We are going through the VA loan process right now and as we learned how the specific loan process works,it isnt as horrible as you make it out to be. As for your credit score, check it regularly. The are very easy ways to raise it on your own by just disputing simple things you prob didnt know was on it in the first place. Second, lenders can help you raise your score to get a better interest rate or even qualify for a loan to begin with. Yes, each lender is different on what they approve a loan amount for and what the min debt to income ratio they will accept. Best is to find a lender that deals with VA loans regularly and has a good reputation. ON a side note, deployments do not kill you credit, it is actually a way to get out of debt, if you dont have an unreliable spouse stealing it at home. The individiule has to take control of their own finances and be responsible. I built up my next egg and payed off my bills. YOU have to make a plan and stick to it before you leave.

    • James Iooss

      Find a good loan officer in the area you live and he will guide you on how to resurrect your credit. VA and the lenders will work with you to show that the multiple deployments may have contributed to your derogatory credit. They will also be able to demonstrate if you had respect for your credit when you were not deployed. Many credit challenges can be overcome in 6 to 12 months if you truly want it to happen and good things are worth working for.

  • Marine64

    Some people are not aware of the fact that the VA waivers the funding fee if the borrower has a high disability rating. I have a 70% rating and my fee was waivered (which was a substantial savings and a reason why many do not take out a VA guaranty home loan. I believe that 50% disabled is the point where the waiver applies, but not sure.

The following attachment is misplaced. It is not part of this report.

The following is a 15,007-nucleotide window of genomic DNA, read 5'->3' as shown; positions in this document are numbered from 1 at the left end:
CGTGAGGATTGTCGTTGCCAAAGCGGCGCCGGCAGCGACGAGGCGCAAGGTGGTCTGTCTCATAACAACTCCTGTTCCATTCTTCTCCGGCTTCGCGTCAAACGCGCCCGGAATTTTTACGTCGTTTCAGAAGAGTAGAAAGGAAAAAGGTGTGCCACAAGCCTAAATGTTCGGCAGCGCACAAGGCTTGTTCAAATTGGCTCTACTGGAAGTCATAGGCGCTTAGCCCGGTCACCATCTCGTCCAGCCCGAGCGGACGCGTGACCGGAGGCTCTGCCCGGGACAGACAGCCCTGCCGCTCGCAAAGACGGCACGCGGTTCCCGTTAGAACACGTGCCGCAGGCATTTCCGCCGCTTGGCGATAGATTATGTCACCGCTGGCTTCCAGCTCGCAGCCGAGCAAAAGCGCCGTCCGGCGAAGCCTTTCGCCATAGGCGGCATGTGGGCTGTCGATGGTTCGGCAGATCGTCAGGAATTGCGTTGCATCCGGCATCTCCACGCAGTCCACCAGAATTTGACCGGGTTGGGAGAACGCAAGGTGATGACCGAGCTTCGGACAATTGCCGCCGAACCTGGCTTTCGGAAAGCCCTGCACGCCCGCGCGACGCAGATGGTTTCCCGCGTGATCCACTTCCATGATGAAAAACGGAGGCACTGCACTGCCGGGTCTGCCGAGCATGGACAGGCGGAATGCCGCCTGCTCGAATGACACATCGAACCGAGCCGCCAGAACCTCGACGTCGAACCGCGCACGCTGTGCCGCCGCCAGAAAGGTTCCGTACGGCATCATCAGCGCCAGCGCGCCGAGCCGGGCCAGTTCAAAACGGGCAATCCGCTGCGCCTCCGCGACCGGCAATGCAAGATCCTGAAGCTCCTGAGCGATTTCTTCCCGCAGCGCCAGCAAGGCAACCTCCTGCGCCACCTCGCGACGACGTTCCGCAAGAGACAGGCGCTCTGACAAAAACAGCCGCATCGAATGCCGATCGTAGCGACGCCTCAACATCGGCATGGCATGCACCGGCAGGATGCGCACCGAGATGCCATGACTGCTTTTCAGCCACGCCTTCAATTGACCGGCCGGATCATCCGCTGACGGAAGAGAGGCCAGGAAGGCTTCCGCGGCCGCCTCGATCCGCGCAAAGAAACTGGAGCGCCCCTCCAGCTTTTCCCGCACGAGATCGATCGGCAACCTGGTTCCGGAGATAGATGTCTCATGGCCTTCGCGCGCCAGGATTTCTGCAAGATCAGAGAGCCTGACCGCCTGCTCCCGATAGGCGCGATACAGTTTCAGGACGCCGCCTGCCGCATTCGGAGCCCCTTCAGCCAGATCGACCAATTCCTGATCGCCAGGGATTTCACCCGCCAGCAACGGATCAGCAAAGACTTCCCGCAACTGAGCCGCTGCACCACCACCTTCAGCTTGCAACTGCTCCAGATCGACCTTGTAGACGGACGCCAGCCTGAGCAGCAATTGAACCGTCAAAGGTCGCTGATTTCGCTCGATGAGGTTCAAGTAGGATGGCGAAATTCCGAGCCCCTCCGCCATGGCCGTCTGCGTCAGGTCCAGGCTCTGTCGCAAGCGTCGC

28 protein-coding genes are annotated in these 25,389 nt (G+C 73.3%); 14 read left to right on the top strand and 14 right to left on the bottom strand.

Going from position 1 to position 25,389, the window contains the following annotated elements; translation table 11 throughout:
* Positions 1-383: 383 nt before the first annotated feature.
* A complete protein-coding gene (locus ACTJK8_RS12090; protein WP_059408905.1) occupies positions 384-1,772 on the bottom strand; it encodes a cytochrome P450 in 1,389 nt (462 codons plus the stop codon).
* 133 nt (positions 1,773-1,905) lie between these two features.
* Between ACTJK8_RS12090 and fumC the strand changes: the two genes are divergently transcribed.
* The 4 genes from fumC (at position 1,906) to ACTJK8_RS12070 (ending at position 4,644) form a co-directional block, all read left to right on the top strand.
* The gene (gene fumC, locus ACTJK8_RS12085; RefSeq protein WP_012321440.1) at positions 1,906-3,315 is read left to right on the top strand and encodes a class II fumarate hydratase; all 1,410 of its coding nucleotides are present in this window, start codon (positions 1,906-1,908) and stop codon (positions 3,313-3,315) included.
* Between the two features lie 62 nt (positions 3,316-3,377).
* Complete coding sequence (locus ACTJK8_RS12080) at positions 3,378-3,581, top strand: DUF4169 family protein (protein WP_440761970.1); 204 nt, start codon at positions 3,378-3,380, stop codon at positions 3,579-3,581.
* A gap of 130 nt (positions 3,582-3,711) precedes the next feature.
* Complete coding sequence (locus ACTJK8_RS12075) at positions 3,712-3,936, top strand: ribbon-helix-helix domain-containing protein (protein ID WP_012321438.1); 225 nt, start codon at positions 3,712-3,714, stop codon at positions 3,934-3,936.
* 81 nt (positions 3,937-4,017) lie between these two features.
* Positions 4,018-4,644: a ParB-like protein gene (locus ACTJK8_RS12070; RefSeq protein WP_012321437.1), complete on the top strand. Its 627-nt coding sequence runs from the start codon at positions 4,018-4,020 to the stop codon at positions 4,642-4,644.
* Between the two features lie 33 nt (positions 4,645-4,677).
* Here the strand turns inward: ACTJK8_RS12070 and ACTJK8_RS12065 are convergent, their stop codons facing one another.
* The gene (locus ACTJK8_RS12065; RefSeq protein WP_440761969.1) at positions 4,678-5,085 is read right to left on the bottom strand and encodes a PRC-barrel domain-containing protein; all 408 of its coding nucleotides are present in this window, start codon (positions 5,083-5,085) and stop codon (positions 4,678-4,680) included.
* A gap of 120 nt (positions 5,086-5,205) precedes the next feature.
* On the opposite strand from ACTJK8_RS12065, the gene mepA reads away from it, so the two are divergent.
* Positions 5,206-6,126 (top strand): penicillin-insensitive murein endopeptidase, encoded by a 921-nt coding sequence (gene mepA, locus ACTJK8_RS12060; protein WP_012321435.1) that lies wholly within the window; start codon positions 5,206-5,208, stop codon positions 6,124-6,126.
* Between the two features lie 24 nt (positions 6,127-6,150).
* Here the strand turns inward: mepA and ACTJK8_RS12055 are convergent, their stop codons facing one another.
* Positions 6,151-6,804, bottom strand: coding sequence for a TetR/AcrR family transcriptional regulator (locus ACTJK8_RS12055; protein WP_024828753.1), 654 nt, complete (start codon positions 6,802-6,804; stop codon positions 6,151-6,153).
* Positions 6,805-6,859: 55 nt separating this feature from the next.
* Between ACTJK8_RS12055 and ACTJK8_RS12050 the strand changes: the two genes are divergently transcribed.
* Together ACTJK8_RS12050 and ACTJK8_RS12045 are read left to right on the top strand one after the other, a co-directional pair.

• astonerii

      30%

    • Rob

      I have a service connected disability rating of 40% and the funding fee was also waived. I close escrow Feb 6, 2015.

      • Zelma Bussey

        I need some help with getting a VA lone

        Please contact me.

        Help

    • Kate

      I believe it is any level of disability as long as the disability is rated as service-connected, based upon the information available at the va.gov website: http://www.benefits.va.gov/homeloans/purchaseco_l

    • James Iooss

      You only need a 10% disability rating to waive the complete funding fee. Secondly, subsequent use of your VA benefit will also waive the complete funding fee if the prior VA loan is paid off or VA eligibility is transferred to another Veteran

    • Guest

      10 % or above disability s the standard

  • David H

    Nor is is necessarily a good loan ether as while I am qualify as i am a vet I also had excellent credit and a good job when i bought my house so I fond the VA loan terms terrible and got a loan on the open market with lower fixed interest rate by 4 points

  • Frieda

    What happens when the Vet dies?? What happens with the loan can the spouse continue the loan?

    • astonerii

      If you have a great loan rate you can even sell the home and have a non military/vet take over the loan as long as they have sufficient income and credit worthiness.

      So, yes, your family can continue paying the loan and keep the house.

  • Vern Clrk

    Have a question,
    Can a military disabled son with a VA loan have his dad assume the loan for a period of time while the son relocated